Schedule and Location
Thursday, September 26, 2019, 7:00 to 8:30 p.m.
Arbor Room, Thornhill Education Center
Don’t miss the first book in the series, Tallgrass Conversations: In Search of the Prairie Spirit on August 29.
Fees and Registration
Join Richard Powers, critically acclaimed author of The Overstory, which received the 2019 Pulitzer Prize for Fiction, for a compelling talk on the powerful connections that exist between people and trees.
Powers will talk about the process of writing The Overstory, with its detailed scientific and historical context and a rich web of characters followed across decades and states, including the community of Wheaton, Illinois.
Then, after reading a favorite passage from the book, Powers will sit down with an Arboretum scientist for a conversation about trees, their power to transform, and what compels people to take action to protect them.
Copies of The Overstory will be available for purchase at the event. Don’t miss this chance to have your copy signed by the author.
About Richard Powers
Born in Evanston and a graduate of the University of Illinois, Powers was named a MacArthur Fellow in 1989 and has published 12 novels. Named in 1996 to Illinois’s endowed Swanlund Chair in English and appointed to the Center for Advanced Study (1999), Powers is the recipient of a National Book Award (2006) and the Pulitzer Prize for Fiction (2019) for The Overstory. Powers continues to write, teach, and travel.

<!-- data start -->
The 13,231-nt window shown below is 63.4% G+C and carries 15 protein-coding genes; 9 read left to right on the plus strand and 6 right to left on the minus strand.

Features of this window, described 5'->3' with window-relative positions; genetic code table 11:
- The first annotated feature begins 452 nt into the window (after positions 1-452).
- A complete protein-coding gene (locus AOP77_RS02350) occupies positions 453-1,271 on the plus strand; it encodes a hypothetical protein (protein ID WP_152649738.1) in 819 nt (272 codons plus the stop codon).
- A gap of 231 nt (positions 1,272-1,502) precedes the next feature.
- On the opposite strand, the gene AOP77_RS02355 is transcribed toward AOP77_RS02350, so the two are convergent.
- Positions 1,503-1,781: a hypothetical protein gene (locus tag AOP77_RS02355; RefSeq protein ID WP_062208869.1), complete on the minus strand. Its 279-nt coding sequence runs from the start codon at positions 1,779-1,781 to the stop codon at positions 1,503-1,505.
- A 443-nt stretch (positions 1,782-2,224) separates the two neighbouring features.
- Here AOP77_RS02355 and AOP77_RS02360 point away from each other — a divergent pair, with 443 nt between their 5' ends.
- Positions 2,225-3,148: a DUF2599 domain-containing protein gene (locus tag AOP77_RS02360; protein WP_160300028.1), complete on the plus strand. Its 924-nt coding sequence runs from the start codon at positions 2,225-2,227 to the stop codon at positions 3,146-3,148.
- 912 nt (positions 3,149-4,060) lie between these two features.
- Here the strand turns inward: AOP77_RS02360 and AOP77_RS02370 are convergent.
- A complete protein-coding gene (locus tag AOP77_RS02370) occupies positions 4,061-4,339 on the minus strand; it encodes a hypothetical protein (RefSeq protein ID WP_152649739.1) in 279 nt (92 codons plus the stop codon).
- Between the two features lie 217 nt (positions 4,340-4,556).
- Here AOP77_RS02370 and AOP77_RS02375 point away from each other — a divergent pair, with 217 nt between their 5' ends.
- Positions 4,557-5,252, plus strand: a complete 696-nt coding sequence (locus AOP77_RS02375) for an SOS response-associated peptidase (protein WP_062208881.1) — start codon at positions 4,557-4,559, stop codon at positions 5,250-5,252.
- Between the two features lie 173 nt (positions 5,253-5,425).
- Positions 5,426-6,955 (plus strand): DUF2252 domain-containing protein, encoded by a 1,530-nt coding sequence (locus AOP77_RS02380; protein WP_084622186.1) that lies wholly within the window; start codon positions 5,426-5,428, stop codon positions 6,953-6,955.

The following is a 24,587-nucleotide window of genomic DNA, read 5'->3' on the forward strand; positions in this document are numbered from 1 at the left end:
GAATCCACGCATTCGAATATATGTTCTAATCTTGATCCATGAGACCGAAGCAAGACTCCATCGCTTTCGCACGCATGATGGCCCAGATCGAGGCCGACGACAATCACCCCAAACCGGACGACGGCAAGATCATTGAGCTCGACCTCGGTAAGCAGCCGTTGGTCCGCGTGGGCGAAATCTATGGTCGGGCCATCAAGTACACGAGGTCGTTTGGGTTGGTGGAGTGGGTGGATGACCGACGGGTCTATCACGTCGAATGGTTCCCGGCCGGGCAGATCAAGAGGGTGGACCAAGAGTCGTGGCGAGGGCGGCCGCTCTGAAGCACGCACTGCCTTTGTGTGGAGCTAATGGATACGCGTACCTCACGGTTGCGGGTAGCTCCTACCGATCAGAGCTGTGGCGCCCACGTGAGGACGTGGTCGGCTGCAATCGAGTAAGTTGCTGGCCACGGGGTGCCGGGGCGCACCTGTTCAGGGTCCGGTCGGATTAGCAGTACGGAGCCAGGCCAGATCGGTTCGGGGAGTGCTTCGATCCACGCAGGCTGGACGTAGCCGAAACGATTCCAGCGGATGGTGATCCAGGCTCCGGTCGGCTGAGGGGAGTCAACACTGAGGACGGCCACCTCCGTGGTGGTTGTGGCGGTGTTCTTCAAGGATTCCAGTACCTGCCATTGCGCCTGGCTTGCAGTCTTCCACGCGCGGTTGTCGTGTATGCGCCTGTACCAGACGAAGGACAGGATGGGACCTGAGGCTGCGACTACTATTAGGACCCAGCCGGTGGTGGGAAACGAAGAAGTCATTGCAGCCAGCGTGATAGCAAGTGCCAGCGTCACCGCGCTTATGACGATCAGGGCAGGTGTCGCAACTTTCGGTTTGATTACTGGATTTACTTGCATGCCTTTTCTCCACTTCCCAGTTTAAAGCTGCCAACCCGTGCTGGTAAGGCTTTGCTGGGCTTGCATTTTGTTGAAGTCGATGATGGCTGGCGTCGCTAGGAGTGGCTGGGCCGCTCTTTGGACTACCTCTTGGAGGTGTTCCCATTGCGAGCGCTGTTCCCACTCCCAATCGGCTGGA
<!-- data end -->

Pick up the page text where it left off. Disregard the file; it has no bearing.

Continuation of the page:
About The Overstory
The Overstory, winner of the Pulitzer Prize in Fiction, is a sweeping, impassioned work of activism and resistance that is also a stunning evocation of—and paean to—the natural world. From the roots to the crown and back to the seeds, Richard Powers’s twelfth novel unfolds in concentric rings of interlocking fables that range from antebellum New York to the late twentieth-century Timber Wars of the Pacific Northwest and beyond. There is a world alongside ours—vast, slow, interconnected, resourceful, magnificently inventive, and almost invisible to us. This is the story of a handful of people who learn how to see that world and who are drawn up into its unfolding catastrophe. (from www.richardpowers.net)
“Autumn makes me think of leaves, which makes me think of trees, which makes me think of The Overstory, the best novel ever written about trees, and really, just one of the best novels, period.” —Ann Patchett
“This book is beyond special. Richard Powers manages to turn trees into vivid and engaging characters, something that indigenous people have done for eons but that modern literature has rarely if ever even attempted. It’s not just a completely absorbing, even overwhelming book; it’s a kind of breakthrough in the ways we think about and understand the world around us, at a moment when that is desperately needed.” —Bill McKibben
Notes: Held indoors. Limit 150